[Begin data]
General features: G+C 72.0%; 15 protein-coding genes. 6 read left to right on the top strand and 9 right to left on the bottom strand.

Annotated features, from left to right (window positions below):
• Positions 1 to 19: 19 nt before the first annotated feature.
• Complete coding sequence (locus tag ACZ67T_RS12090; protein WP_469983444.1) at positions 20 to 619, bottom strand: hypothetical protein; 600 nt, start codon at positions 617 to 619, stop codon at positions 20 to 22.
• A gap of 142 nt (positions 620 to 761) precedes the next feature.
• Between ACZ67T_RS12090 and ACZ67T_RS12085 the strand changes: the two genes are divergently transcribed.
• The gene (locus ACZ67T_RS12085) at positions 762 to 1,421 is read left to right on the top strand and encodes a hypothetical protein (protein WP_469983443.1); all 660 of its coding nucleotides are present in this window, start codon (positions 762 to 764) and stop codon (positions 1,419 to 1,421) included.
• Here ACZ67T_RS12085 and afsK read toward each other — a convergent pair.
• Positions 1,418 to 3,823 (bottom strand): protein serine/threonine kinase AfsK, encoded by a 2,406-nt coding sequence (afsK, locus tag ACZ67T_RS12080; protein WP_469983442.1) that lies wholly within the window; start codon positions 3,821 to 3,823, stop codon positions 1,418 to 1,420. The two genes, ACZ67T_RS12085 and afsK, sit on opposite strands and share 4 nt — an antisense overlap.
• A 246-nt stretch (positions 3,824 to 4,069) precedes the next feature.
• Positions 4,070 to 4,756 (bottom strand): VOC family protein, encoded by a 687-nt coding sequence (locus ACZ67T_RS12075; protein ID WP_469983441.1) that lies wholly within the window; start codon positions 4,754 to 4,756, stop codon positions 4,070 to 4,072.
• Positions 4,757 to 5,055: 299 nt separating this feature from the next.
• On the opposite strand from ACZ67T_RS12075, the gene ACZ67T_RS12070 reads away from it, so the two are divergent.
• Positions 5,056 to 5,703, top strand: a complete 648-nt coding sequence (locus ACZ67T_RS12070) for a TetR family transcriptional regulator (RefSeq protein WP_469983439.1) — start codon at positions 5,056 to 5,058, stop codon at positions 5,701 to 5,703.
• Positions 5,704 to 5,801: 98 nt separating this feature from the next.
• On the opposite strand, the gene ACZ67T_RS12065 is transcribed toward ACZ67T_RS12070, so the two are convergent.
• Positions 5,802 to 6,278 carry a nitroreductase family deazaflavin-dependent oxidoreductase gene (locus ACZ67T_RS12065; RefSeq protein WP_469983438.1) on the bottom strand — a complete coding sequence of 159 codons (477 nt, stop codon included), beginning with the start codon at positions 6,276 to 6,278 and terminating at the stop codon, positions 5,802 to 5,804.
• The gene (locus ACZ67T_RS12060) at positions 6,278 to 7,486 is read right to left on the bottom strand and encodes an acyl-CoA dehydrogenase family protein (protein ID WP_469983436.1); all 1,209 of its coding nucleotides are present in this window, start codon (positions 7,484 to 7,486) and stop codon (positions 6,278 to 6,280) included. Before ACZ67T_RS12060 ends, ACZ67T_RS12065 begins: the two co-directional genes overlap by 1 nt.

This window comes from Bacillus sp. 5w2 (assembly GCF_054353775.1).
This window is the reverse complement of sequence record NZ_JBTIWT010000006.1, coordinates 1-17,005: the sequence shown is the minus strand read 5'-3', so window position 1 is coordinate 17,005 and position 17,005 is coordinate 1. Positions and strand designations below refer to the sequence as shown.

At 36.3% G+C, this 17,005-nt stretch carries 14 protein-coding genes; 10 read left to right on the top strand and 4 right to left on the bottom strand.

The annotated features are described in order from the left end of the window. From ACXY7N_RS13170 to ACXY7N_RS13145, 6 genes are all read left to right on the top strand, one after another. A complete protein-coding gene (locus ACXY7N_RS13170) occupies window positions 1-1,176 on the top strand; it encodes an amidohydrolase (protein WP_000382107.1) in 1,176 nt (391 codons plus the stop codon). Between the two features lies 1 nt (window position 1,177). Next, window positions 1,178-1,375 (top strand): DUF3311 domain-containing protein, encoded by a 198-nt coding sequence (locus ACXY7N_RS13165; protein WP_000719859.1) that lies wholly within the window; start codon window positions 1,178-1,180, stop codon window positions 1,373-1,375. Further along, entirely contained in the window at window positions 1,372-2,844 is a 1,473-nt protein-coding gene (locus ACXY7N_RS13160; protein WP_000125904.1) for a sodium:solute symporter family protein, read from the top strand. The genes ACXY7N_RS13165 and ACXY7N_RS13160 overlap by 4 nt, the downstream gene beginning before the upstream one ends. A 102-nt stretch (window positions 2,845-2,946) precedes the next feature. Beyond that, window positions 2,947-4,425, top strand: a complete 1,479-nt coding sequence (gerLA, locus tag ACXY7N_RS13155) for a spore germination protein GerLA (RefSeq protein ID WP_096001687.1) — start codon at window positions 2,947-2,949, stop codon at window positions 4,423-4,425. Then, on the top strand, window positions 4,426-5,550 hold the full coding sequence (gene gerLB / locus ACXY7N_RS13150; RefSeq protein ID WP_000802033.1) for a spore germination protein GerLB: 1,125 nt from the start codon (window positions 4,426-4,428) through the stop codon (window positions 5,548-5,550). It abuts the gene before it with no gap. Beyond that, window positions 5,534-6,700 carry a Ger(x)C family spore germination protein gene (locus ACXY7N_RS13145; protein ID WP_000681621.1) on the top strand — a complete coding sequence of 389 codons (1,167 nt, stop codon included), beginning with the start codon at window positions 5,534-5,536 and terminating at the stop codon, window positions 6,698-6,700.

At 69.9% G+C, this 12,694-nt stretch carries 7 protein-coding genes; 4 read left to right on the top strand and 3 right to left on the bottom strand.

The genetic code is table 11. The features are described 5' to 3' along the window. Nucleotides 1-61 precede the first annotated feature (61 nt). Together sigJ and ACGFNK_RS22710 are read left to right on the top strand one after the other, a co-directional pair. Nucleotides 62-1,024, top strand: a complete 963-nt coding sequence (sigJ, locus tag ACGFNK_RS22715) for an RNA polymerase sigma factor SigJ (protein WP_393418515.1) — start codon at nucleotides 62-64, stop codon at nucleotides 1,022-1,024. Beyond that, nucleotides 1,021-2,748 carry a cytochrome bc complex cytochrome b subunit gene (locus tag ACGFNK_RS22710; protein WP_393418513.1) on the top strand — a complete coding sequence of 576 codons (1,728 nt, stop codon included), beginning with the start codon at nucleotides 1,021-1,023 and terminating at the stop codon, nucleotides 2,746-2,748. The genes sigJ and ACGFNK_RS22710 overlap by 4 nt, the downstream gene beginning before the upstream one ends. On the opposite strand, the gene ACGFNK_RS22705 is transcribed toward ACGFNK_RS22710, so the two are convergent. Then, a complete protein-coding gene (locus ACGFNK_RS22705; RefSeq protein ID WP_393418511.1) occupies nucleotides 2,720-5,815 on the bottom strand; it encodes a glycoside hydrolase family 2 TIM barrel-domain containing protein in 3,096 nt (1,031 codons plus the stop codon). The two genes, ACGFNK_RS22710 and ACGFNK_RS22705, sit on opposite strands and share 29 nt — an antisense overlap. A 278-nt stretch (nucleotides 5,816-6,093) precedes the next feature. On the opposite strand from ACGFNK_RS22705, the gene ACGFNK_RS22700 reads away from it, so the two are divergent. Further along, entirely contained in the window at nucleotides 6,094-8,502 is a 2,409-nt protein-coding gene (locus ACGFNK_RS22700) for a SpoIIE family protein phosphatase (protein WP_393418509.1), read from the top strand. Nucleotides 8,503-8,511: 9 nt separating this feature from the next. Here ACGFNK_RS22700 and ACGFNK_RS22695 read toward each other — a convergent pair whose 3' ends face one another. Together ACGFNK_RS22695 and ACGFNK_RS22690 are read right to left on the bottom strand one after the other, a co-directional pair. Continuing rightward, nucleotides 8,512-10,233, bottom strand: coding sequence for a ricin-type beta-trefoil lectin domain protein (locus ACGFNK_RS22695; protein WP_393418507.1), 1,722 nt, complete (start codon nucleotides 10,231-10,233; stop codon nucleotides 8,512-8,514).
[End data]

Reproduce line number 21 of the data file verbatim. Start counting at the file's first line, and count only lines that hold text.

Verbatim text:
At 36.3% G+C, this 17,005-nt stretch carries 14 protein-coding genes; 10 read left to right on the top strand and 4 right to left on the bottom strand.